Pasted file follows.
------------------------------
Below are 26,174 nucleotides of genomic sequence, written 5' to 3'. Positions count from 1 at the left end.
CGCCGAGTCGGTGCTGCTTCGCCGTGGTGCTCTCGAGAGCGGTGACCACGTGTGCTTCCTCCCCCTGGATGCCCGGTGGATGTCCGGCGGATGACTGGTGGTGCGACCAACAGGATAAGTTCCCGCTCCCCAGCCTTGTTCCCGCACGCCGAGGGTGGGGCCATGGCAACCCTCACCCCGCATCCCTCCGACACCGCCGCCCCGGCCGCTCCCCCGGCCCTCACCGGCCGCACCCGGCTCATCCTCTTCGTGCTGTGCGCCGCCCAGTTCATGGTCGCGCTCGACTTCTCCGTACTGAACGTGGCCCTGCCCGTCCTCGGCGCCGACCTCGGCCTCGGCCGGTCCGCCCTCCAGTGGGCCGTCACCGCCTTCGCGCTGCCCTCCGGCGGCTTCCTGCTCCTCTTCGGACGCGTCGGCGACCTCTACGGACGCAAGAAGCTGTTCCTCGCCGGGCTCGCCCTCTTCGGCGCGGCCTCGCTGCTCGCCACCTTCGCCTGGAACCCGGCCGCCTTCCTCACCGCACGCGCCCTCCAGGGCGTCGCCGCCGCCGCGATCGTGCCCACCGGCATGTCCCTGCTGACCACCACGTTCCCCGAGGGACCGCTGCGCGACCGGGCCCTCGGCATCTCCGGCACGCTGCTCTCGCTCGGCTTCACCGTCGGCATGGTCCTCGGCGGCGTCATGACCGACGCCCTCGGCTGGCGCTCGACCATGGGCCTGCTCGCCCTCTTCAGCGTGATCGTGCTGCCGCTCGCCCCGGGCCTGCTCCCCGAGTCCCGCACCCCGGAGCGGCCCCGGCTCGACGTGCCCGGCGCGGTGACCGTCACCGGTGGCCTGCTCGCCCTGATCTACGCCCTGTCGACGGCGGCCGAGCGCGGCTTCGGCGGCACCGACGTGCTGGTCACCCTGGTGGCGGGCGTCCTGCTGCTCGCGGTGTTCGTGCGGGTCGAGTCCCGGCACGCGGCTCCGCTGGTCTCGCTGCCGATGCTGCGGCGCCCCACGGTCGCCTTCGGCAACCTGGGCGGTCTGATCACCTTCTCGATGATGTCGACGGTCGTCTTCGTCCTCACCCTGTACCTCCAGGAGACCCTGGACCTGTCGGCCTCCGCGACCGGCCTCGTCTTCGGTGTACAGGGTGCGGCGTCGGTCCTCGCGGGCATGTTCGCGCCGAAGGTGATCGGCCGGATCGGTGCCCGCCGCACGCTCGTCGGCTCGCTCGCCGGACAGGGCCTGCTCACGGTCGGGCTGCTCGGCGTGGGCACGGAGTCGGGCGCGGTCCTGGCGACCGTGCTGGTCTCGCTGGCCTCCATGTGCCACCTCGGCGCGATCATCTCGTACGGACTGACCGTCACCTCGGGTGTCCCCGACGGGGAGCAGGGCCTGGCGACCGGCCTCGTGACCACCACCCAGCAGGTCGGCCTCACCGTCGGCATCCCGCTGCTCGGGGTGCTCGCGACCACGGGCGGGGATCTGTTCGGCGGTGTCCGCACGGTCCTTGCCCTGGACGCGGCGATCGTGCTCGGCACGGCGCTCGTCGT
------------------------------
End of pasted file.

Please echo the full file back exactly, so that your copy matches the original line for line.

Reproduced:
Below are 26,174 nucleotides of genomic sequence, written 5' to 3'. Positions count from 1 at the left end.
CGCCGAGTCGGTGCTGCTTCGCCGTGGTGCTCTCGAGAGCGGTGACCACGTGTGCTTCCTCCCCCTGGATGCCCGGTGGATGTCCGGCGGATGACTGGTGGTGCGACCAACAGGATAAGTTCCCGCTCCCCAGCCTTGTTCCCGCACGCCGAGGGTGGGGCCATGGCAACCCTCACCCCGCATCCCTCCGACACCGCCGCCCCGGCCGCTCCCCCGGCCCTCACCGGCCGCACCCGGCTCATCCTCTTCGTGCTGTGCGCCGCCCAGTTCATGGTCGCGCTCGACTTCTCCGTACTGAACGTGGCCCTGCCCGTCCTCGGCGCCGACCTCGGCCTCGGCCGGTCCGCCCTCCAGTGGGCCGTCACCGCCTTCGCGCTGCCCTCCGGCGGCTTCCTGCTCCTCTTCGGACGCGTCGGCGACCTCTACGGACGCAAGAAGCTGTTCCTCGCCGGGCTCGCCCTCTTCGGCGCGGCCTCGCTGCTCGCCACCTTCGCCTGGAACCCGGCCGCCTTCCTCACCGCACGCGCCCTCCAGGGCGTCGCCGCCGCCGCGATCGTGCCCACCGGCATGTCCCTGCTGACCACCACGTTCCCCGAGGGACCGCTGCGCGACCGGGCCCTCGGCATCTCCGGCACGCTGCTCTCGCTCGGCTTCACCGTCGGCATGGTCCTCGGCGGCGTCATGACCGACGCCCTCGGCTGGCGCTCGACCATGGGCCTGCTCGCCCTCTTCAGCGTGATCGTGCTGCCGCTCGCCCCGGGCCTGCTCCCCGAGTCCCGCACCCCGGAGCGGCCCCGGCTCGACGTGCCCGGCGCGGTGACCGTCACCGGTGGCCTGCTCGCCCTGATCTACGCCCTGTCGACGGCGGCCGAGCGCGGCTTCGGCGGCACCGACGTGCTGGTCACCCTGGTGGCGGGCGTCCTGCTGCTCGCGGTGTTCGTGCGGGTCGAGTCCCGGCACGCGGCTCCGCTGGTCTCGCTGCCGATGCTGCGGCGCCCCACGGTCGCCTTCGGCAACCTGGGCGGTCTGATCACCTTCTCGATGATGTCGACGGTCGTCTTCGTCCTCACCCTGTACCTCCAGGAGACCCTGGACCTGTCGGCCTCCGCGACCGGCCTCGTCTTCGGTGTACAGGGTGCGGCGTCGGTCCTCGCGGGCATGTTCGCGCCGAAGGTGATCGGCCGGATCGGTGCCCGCCGCACGCTCGTCGGCTCGCTCGCCGGACAGGGCCTGCTCACGGTCGGGCTGCTCGGCGTGGGCACGGAGTCGGGCGCGGTCCTGGCGACCGTGCTGGTCTCGCTGGCCTCCATGTGCCACCTCGGCGCGATCATCTCGTACGGACTGACCGTCACCTCGGGTGTCCCCGACGGGGAGCAGGGCCTGGCGACCGGCCTCGTGACCACCACCCAGCAGGTCGGCCTCACCGTCGGCATCCCGCTGCTCGGGGTGCTCGCGACCACGGGCGGGGATCTGTTCGGCGGTGTCCGCACGGTCCTTGCCCTGGACGCGGCGATCGTGCTCGGCACGGCGCTCGTCGT